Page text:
Wind River – Film Review

Wind River

Directed by Taylor Sheridan

Starring Jeremy Renner, Elizabeth Olsen, Gil Birmingham

Certificate 15

I know three things about Wind River before I settle into my comfy cinema seat. It was scripted by Taylor Sheridan, who penned Sicario and Hell or High Water (two of my favourite films of recent years), and stars one of my favourite actors, Jeremy Renner.

Everything else is, aptly, a mystery.

As the movie opens, and I’m treated to vast snowy vistas at the Wind River Indian Reservation in Wyoming, we meet US Fish and Wildlife Service agent Cory Lambert (Renner).

It reminds me of why I love cinema. You just don’t get that same emotional impact on TV or (obviously) on your phone.

And that wintry American landscape is a key character in this beautifully told, brutal, intelligent thriller based on a true story.

Lambert has a tragic past, a Native American Indian ex-wife and son. While hunting vicious wildlife he happens upon the body of a frozen woman with bare feet.

Enter ill prepared FBI agent Jane Banner (Elizabeth Olsen, Renner’s co-star in the Avengers/Captain America movies).

She’s obviously in over her head and needs Cory’s skills as a hunter who knows the area and the locals. Assisted by the wonderfully deadpan Ben (Graham Greene – Dances with Wolves), the story takes its time offering pieces of the jigsaw which slowly slot into place.

It’s not a film that feels in a rush, and director Sheridan keeps the attention throughout.

Yes, there are action scenes, and a lot of footage of Renner on a snowmobile, which keeps the energy up when it could start to flag.

The most important thing here is the performances and the dynamic between Renner and Olsen. Obviously they gelled in the Marvel movies, but while she’s all wide-eyed inquisitive and wet behind the ears, his face is a relief map of experience and buried pain. He’s cut from the same cloth of iconic heroes of old like Steve McQueen and Harrison Ford in his prime.

Not sure about Nick Cave’s soundtrack, which sounds like a drunk had stumbled into the recording studio when no one was looking, but it does add a spiritual element to the movie mirroring the Native American theme.

I’d quite happily watch this again as a double bill with Hell or High Water. Sheridan has a knack for crafting great thrillers with compelling characters, and if there’s any justice, Renner should get an Oscar and BAFTA nomination for his turn. It’s one of his best performances since The Hurt Locker.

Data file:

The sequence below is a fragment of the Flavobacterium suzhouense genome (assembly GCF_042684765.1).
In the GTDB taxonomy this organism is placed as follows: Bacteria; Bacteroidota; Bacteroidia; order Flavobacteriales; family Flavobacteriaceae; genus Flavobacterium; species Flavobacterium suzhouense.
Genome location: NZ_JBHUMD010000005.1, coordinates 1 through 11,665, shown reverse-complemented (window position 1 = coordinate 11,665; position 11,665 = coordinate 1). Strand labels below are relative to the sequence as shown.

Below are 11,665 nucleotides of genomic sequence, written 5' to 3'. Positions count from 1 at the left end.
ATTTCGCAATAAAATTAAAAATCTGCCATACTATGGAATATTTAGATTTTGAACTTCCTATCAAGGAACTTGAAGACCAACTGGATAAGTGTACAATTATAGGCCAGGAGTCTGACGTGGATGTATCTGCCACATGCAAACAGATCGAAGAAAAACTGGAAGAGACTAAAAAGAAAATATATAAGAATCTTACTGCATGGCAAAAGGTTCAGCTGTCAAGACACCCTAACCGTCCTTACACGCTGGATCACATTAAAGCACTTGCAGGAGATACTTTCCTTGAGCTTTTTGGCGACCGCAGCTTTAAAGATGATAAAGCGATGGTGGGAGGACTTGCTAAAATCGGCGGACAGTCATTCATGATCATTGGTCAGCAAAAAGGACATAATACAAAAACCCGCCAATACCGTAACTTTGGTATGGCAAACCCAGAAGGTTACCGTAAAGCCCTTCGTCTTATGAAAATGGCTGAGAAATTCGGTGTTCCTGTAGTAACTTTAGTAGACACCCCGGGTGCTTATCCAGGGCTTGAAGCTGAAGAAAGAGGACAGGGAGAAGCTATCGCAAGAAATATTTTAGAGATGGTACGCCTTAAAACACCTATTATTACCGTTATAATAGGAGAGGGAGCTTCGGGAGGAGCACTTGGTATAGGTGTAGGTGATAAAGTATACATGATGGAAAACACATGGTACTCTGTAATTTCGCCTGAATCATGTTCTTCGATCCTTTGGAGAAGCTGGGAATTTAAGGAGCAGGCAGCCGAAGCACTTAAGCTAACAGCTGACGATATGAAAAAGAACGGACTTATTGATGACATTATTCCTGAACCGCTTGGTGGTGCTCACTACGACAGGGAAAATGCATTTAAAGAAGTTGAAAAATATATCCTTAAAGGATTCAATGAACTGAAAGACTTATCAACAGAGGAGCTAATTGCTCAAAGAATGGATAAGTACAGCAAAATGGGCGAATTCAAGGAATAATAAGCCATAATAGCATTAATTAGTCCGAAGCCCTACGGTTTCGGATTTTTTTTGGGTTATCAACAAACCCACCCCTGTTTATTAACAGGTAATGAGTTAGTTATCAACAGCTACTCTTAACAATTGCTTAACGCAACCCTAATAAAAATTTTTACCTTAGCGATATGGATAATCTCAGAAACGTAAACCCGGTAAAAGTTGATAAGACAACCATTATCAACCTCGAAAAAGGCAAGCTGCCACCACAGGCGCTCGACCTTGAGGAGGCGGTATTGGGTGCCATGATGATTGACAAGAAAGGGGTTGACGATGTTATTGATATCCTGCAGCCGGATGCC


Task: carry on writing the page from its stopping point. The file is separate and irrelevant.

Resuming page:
Laced with humour to alleviate the tension, it ticks over beautifully with well realised characters and a breadcrumb trail that leads me and the audience further into the mystery.

The movie closes with a chilling statistic about the fact the FBI does not have statistics on missing Native American women, whose numbers remain unknown. It could be preachy but isn’t.

The fact I stay through most of the closing credits is testament to how good the film is.

Some critics have called it one of the best films of the year. I’d have to agree.



The Grand Tour – Eps 1-3 reviews

Motormouth petrolhead journalists who punch colleagues have no place at the BBC. In the new frontier of online streaming, it seems such indiscretions are glossed over. Especially as the audience for said punchy presenter and his mates is global. 

For years Top Gear has hinted at what a global appeal TV looks like. Slick cars, sexy photography, that track by Hans Zimmer you can’t quite put your finger on without song ID software. 

Last of the Summer Whine – Hamster, Clarkson and Captain Slow are back. 

Now along comes The Grand Tour, the movie budget version of Top Gear, albeit straight to TV, complete with cameos from big names (Jeremy Renner), epic opening, and, well more of the same. Only with a bit of swearing. 

If TG was PG, pushing at 12A, TGT is 15 certificate nonsense of the highest order. And while Jeremy Clarkson may have made a career out of saying outrageous things in the past, he’s really going to have to go the extra mile to beat the pending US president, a man who seems to believe everything he reads on social media like it’s been fact checked by the QI elves. 

California Streaming – photos: Amazon

Episode one took us to the desert of America and the Burning Van festival. Ep two promises South Africa. And so on. A different country each week. Grand indeed.